A RETIRED police chief from Chester who used to authorise prosecutions against speeding motorists has been prosecuted for speeding.

Maurice Townley, 86, accepted he had been behind the wheel of his Audi on Long Lane near his home in Upton just after 11am on April 17 this year.

But he refused to believe he had been travelling at 36mph in a ‘30 zone’ – even though this was the speed the camera clocked him at.

During a trial at Chester Magistrates Court on Monday (September 2) he said the device must have been malfunctioning.

Representing himself, Townley said: “I was taught to drive by Lancashire Constabulary to a very, very high level. I have a clean licence and did not break the law on that occasion.

“When I received a notice of intended prosecution I was extremely surprised. It was contrary to all I’ve been taught.

“I served in Lancashire Constabulary and then Cheshire Constabulary for 30 years. For the last 15 years I held the rank of superintendent or chief superintendent and was responsible among other things for authorising prosecutions.

“I definitely did not exceed the speed limit. I felt it was a malfunction of the camera.”

However, prosecutor Matthew Conway told the court a police technician had checked the camera was working properly less than four months before the speeding incident.

Footage from the camera also shows Townley moving past another car in the outside lane.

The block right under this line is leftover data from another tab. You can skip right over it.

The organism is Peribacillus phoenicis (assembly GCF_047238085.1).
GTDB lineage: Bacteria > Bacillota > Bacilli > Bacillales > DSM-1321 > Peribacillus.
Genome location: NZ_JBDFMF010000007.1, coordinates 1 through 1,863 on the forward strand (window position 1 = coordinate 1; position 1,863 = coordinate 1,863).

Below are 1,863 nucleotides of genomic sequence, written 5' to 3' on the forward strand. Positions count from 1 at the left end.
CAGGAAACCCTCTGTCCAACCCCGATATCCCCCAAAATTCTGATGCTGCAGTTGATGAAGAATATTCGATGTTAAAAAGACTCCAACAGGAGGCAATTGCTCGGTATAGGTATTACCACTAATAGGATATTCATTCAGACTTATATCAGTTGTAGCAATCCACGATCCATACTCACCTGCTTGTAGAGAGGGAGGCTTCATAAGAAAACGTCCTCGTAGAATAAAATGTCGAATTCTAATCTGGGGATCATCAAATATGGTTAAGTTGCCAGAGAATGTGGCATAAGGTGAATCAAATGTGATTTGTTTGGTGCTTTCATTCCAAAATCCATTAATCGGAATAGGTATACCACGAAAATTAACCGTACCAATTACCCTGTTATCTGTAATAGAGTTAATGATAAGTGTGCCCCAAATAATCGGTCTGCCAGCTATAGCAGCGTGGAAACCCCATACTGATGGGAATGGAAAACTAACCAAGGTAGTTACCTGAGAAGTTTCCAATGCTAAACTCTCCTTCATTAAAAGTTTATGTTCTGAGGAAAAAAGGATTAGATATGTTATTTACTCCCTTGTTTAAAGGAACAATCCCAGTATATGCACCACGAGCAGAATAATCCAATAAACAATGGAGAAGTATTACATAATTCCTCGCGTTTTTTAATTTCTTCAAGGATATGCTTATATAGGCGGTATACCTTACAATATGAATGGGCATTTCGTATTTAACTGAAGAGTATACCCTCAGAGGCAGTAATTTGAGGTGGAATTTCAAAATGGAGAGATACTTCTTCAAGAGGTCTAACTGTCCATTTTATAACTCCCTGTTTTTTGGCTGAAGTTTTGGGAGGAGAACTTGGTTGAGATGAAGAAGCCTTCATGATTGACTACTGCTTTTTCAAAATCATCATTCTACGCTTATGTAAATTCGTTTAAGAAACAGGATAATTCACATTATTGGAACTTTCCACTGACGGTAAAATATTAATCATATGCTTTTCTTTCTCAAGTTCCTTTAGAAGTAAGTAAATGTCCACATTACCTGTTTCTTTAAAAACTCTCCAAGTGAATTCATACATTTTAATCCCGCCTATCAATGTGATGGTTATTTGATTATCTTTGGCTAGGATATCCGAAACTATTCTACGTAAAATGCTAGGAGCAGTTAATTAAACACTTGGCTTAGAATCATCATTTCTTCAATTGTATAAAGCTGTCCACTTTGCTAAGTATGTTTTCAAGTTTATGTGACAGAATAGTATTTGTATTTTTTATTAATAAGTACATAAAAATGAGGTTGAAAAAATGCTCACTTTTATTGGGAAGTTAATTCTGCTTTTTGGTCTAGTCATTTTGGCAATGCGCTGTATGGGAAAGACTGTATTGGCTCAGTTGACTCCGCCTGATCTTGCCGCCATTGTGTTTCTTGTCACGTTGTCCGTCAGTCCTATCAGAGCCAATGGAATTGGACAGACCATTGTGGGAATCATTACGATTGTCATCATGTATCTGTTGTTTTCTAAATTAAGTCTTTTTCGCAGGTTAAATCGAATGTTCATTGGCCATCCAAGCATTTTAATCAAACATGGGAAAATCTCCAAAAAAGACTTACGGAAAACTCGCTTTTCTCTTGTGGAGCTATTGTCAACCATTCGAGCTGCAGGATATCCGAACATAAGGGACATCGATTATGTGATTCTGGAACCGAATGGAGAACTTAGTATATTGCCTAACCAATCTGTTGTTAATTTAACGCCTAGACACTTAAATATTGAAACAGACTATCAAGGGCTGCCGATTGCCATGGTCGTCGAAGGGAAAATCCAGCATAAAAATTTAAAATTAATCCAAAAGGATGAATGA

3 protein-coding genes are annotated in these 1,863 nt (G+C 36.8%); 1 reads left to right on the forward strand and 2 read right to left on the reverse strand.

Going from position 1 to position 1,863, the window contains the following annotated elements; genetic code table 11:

Under cross-examination, Mr Conway suggested to the defendant that he was simply so proud of his driving that he could not imagine breaking the law.

“No one is challenging whether you’re a good driver,” the prosecutor said. “You simply can’t believe that you would go over the speed limit, is that right?”

“I didn’t go over the limit,” came Townley’s response. “I’ve not done anything wrong. I’ve been falsely accused.”

He added: “There is only one witness against me in this matter and that witness is the camera. The camera is wrong, mistaken or malfunctioned on that occasion.”

Townley said he had prosecuted cases in magistrates court during his career and claimed the law requires more than one witness to secure a conviction.

“No, it doesn’t,” District Judge John Maxwell told him.

“This is not the opinion of a person; it is technology. It is a machine that has been created and tested, and found to be working, which records the speed of a vehicle. That is not opinion evidence.”

Barely pausing for breath, he added: “I find the case proven. It’s as simple as that.”

Townley, of The Beeches in Upton, was fined £100 for speeding and must also pay £85 court costs and a £30 victim surcharge. He also received three points on his licence.